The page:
This week’s sermon passage: James 5
Dante’s seventh circle of hell is a vast plain of hot, sterile sand. Raining down on that sand are flakes of fire. It portrays the sterility of a life, a world lived in chaos and violence. As John Ciardi has noted, instead of rain refreshing the land and replenishing its beauty, this rain further destroys the vitality of any living thing.
Among the citizens of this punishing landscape are the usurers. They sit squatted on the edge of this inferno avoiding everyone else. It is a private damnation. As they squat, their purses dangle each from the neck as if it is too hot to handle. The family crest emblazoned on the purse indicates the family wealth and prominence. Their fixation and pride in the family wealth has created an idolatry that not only robs them of their God-given stewardship but their isolation further destroys the possibility of community building.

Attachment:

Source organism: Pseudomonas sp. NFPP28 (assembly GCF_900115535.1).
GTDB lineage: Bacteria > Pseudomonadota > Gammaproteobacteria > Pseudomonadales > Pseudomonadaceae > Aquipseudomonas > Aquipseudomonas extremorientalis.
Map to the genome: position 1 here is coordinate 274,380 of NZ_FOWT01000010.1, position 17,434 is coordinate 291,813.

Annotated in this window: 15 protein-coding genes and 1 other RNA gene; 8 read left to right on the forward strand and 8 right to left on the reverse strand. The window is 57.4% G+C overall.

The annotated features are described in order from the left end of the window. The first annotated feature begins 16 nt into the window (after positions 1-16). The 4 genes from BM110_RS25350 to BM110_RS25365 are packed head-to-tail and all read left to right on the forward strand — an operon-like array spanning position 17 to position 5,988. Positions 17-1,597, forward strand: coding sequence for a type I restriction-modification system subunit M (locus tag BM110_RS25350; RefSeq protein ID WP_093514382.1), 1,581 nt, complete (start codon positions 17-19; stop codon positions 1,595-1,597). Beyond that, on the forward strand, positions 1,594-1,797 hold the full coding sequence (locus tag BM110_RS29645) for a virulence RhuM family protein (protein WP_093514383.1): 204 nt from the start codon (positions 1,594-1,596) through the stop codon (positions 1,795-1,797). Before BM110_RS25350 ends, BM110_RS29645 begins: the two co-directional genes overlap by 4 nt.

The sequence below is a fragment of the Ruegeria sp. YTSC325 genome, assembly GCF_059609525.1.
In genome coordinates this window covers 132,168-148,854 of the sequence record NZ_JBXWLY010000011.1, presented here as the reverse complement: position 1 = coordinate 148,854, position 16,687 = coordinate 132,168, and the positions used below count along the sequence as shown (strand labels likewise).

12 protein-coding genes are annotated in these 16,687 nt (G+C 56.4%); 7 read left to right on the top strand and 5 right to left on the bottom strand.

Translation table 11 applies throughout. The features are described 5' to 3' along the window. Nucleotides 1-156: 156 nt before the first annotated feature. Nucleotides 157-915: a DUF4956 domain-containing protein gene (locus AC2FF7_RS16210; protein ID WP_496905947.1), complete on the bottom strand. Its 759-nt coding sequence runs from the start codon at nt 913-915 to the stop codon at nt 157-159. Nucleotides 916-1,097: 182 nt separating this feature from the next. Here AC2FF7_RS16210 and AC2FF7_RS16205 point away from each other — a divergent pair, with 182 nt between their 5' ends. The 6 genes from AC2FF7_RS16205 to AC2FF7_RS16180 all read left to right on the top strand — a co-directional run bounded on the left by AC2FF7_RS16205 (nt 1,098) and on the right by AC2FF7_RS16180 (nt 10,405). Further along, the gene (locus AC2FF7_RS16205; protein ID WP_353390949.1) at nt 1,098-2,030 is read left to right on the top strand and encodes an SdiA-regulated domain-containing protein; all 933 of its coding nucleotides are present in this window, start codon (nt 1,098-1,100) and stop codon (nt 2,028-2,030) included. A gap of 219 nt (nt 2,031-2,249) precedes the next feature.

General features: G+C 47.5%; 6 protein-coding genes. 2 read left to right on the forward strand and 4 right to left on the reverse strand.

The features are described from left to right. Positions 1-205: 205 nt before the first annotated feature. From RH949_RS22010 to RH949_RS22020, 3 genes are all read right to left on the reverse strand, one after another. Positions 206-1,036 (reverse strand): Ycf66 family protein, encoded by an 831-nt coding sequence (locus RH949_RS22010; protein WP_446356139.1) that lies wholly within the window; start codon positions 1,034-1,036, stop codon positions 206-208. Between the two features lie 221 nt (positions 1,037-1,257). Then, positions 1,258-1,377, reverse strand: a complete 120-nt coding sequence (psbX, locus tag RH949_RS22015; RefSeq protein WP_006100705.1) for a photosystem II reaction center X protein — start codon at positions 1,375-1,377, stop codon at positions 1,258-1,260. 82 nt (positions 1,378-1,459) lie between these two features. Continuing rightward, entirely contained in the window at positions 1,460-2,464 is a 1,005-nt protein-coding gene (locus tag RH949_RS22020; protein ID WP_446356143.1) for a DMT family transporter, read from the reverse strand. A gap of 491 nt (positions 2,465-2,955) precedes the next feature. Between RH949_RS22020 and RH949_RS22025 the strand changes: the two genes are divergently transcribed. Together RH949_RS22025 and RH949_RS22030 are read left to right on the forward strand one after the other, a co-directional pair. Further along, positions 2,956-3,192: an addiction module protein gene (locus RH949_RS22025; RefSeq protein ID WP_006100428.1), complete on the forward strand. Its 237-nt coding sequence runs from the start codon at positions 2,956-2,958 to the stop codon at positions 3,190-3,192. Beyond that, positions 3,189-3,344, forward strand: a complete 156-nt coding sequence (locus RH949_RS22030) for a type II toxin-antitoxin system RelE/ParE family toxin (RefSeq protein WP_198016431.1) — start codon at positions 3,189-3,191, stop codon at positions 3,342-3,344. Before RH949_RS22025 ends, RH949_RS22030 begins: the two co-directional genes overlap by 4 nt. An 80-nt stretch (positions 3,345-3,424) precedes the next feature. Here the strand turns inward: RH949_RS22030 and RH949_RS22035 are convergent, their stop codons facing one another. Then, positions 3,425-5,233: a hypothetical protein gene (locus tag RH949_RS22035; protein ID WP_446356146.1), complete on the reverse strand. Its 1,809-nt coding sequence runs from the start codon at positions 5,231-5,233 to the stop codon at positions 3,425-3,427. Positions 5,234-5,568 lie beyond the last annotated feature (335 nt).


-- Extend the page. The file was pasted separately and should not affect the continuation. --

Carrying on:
James reminds us that violence against God’s plan to revive the world is a damnable offense. In that, it has no preferred political party.. It is oppression against the weak. It also isolates us from the very beauty that God created for us to enjoy; in His presence, with his people.